Friday, February 2

City Circle: People of the Qibla: Creating a Sunni-Shia Platform Click for more info

This week's City Circle aimed to discuss some of the issues surrounding the apparent Sunni-Shia divide, including the current sectarian violence occurring in Iraq. To do this, two prominent members of each were invited to talk about the differences, causes and possible steps to a more united way of living.

Dr Musharraf Hussein al-Azhari presented the Sunni viewpoint. He spoke about the human tendency to treat "the other" as bad, and how instead, in his opinion, pluralism was actually divinely ordained. His theological proof was based on how The Quran speaks about the acceptable differences people might have ("if God had willed otherwise, then he would have made us all the same"), and how even in the time of The Prophet Muslims were of a range of differing natures, and so had a range of laws.

Dr Musharraf ended with some recommendations. We all needed to increase our levels of mutual understandings, equality, cooperation and friendship, and realise that diversity was the essence of human existence and so shouldn't be fought. Practically, he also suggested the formation of a Sunni-Shia forum.

Hujjat-ul-Islam Dr Mohammad Saeed Bahmanpour was the resident Shia on the panel. He mainly reiterated the sentiment of Dr Musharraf on how unity was both possible and required. Having said that, I did think that his stance was slightly defensive: he explained that, theologically, the Shia followed the Sunnah as much as the Sunni; that they also considered themselves a part of the ummah alongside the the majority Sunni; that they accepted the opinion of Sunni as valid (and so would, for example, pray behind them in jamaat) and so forth. Disputes were not over basis of rulings, but over their respective authenticities.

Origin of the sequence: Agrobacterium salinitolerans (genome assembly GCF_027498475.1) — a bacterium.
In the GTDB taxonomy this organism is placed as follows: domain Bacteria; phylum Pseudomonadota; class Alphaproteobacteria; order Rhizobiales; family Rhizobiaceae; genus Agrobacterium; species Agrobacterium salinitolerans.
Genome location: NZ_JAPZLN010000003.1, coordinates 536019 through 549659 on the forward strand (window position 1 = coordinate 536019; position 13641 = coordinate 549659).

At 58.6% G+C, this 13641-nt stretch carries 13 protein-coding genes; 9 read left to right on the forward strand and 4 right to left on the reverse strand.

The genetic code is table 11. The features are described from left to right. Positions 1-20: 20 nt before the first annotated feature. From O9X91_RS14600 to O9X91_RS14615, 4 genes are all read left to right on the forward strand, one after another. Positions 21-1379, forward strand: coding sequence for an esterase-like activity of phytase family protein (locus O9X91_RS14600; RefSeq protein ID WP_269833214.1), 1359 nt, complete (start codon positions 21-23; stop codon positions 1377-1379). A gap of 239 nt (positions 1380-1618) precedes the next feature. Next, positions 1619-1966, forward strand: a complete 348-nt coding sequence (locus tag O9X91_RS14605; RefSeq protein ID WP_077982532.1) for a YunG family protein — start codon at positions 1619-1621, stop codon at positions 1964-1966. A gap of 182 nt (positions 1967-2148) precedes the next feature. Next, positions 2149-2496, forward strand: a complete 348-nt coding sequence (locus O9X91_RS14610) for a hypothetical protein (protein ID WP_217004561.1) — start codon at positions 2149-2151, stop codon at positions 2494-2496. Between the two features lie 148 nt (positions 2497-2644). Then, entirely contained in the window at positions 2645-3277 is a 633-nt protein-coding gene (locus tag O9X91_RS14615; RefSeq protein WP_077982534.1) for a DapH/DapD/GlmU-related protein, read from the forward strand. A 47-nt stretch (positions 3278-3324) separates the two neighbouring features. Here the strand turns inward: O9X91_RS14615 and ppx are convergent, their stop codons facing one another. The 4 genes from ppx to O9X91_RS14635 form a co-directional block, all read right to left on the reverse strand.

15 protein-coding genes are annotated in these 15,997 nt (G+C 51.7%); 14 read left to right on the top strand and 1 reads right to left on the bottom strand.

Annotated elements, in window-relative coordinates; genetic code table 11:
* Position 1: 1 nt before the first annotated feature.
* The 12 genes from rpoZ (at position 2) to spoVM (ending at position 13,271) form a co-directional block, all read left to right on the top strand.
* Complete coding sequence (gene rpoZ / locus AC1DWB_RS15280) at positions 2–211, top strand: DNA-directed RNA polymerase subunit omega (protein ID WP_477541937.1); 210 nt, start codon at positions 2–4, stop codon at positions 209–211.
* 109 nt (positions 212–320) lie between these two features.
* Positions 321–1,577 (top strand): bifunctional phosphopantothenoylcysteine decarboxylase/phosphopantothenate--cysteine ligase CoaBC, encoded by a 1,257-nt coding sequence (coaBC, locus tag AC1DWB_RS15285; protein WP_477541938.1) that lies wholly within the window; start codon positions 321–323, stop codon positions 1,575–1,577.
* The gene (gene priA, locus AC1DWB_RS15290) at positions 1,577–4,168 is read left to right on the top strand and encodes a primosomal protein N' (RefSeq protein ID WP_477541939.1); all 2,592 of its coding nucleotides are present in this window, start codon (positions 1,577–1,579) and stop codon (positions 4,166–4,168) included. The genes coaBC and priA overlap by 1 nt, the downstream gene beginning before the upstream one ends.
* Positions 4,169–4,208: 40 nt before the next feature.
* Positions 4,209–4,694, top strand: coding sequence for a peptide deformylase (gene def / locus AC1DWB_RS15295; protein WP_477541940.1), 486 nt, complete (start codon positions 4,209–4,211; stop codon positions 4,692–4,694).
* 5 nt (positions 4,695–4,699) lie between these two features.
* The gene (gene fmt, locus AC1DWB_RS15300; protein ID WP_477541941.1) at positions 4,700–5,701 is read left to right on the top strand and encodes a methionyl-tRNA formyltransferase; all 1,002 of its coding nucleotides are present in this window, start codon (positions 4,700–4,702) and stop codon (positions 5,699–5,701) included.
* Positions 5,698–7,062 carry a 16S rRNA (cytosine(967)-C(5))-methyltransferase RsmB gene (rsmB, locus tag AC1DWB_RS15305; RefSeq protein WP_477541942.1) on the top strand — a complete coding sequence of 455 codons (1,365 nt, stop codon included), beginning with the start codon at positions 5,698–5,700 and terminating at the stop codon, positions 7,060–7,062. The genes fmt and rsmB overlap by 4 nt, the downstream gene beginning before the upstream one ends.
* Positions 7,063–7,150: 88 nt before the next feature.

He also made some other various points about how differences were mainly over methodology rather than theology and how history should be left in the past. Regarding Iraq, he used the fact that Sunni and Shia have been living together for centuries as proof that the current violence wasn't fuelled by theological difference but mismanagement (possibly intentionally) by the USA. He was especially critical of current propaganda aimed at highlighting non-existent sectarian differences.

The question and answer session afterwards was fairly unexciting, although we did hear how unity was more about accepting each the differences we each have rather than making anyone align themselves with a local or global majority. Recent steps to doing this was to include the Jafari and other Shia schools of jurisprudence alongside the traditional four Sunni ones. There was no suggestion of deprecating them all altogether though.

It was a pretty educational and eye-opening session, although a lot of was either very rhetorical ("we are all taught to accept the other!"), very obvious ("we need to stop fighting!") or very vacuous ("we need to stop disagreeing to agree!"). This was probably due to only having those with a pluralist vibe on the panel, but on the other hand sometimes the obvious needs to be stated for people to take initiatives.

Personally I find it pretty ironic that the intra-faith divisions we face seem to be causing Muslims more problems than our inter-faith ones... Although perhaps that just tells us how important it is to move forward in this respect.